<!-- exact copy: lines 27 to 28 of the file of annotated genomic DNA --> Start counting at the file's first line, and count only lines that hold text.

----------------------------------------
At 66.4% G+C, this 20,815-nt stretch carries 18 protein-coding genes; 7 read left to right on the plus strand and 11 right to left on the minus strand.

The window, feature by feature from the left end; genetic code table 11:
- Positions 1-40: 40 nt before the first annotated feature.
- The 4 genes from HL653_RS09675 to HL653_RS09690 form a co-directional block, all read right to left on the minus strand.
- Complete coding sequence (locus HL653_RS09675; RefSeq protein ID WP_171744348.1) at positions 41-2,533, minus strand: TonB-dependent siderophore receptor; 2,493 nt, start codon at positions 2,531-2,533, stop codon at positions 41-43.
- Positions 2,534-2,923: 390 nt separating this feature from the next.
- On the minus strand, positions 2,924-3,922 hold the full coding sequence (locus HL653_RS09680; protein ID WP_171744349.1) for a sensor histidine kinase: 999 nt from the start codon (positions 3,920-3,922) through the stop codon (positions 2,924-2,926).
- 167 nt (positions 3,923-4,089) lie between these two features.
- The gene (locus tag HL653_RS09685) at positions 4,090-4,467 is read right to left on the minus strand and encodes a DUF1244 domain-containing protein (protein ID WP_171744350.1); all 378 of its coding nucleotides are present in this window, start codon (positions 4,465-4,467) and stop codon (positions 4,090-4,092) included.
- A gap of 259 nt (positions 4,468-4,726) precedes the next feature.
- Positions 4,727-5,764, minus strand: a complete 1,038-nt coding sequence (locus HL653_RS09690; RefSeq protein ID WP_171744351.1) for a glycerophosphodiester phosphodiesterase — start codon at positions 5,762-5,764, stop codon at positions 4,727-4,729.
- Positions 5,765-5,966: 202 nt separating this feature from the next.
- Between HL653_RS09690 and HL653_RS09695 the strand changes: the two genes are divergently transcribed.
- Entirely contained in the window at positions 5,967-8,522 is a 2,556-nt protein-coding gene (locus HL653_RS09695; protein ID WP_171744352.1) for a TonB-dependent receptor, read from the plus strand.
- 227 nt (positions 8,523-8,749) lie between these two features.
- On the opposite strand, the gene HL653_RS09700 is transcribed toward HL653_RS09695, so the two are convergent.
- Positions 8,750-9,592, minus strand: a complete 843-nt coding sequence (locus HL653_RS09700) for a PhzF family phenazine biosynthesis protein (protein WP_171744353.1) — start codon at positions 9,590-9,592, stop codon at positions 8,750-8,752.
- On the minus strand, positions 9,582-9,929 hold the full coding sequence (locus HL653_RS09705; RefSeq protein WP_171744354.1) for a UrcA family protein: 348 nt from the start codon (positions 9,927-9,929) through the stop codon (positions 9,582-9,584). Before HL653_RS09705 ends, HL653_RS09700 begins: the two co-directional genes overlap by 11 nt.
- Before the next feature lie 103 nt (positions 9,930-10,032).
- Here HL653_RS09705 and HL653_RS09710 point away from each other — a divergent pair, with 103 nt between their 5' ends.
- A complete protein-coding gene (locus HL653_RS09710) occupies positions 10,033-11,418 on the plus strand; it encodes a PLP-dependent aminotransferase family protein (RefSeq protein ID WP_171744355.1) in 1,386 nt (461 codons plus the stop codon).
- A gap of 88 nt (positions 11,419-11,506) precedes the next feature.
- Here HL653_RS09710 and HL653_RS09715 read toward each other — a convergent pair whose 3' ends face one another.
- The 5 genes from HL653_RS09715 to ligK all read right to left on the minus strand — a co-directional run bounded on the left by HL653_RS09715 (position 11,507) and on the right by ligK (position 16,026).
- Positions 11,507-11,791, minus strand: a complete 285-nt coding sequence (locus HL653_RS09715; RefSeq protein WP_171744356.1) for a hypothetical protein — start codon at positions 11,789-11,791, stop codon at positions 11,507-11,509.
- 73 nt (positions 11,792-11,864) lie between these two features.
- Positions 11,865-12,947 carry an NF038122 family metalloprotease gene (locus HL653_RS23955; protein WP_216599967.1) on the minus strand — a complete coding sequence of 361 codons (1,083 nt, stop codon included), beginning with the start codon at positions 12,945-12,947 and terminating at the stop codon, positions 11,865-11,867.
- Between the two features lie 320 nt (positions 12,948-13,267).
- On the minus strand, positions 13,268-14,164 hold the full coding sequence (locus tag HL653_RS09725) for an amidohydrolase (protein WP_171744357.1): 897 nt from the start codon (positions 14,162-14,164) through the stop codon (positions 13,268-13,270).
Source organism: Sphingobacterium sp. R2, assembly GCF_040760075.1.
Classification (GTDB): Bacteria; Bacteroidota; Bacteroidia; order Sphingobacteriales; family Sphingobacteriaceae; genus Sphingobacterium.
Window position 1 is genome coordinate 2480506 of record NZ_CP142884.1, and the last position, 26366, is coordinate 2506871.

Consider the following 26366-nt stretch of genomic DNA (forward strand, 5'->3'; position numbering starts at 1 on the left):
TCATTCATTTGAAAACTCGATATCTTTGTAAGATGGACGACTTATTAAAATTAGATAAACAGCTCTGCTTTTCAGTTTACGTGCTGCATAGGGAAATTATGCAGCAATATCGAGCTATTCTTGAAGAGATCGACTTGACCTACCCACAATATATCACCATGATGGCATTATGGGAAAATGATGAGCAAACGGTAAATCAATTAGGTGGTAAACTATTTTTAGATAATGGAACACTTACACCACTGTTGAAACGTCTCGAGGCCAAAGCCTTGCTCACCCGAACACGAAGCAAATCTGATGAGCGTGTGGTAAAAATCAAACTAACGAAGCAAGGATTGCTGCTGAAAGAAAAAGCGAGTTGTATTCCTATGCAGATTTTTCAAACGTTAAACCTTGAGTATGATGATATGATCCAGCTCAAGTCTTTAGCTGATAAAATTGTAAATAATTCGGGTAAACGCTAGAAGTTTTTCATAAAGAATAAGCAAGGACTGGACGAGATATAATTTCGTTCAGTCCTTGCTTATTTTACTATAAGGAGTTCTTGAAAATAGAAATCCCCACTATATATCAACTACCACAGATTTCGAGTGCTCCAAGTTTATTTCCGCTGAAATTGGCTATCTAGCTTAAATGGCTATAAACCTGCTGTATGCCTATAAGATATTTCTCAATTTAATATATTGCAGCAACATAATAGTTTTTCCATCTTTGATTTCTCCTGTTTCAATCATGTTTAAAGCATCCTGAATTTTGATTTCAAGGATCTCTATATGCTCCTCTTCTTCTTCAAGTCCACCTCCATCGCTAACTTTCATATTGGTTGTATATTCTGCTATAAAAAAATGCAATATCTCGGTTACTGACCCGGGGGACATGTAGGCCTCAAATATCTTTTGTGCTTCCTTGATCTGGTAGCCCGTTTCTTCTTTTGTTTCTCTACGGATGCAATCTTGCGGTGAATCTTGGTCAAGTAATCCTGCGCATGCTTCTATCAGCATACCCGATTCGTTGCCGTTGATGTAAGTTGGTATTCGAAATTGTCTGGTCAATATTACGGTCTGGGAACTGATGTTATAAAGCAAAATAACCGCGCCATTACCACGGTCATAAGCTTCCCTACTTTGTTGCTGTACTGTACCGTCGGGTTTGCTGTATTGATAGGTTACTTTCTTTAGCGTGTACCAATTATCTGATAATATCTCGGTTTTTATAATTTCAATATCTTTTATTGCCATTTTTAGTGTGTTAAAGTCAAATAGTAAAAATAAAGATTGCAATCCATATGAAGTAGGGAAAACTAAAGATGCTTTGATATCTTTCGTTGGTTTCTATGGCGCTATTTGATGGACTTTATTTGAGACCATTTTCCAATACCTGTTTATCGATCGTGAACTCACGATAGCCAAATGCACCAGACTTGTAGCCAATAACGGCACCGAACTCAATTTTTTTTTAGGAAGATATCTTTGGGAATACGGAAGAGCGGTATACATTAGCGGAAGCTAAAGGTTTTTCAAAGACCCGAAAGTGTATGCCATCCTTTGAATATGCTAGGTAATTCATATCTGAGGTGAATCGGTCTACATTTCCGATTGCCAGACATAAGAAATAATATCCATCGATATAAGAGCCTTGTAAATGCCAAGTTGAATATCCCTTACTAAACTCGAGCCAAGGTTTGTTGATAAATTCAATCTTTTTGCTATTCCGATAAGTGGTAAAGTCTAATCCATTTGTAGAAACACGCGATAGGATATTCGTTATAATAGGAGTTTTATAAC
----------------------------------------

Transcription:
- Positions 11,865-12,947 carry an NF038122 family metalloprotease gene (locus HL653_RS23955; protein WP_216599967.1) on the minus strand — a complete coding sequence of 361 codons (1,083 nt, stop codon included), beginning with the start codon at positions 12,945-12,947 and terminating at the stop codon, positions 11,865-11,867.
- Between the two features lie 320 nt (positions 12,948-13,267).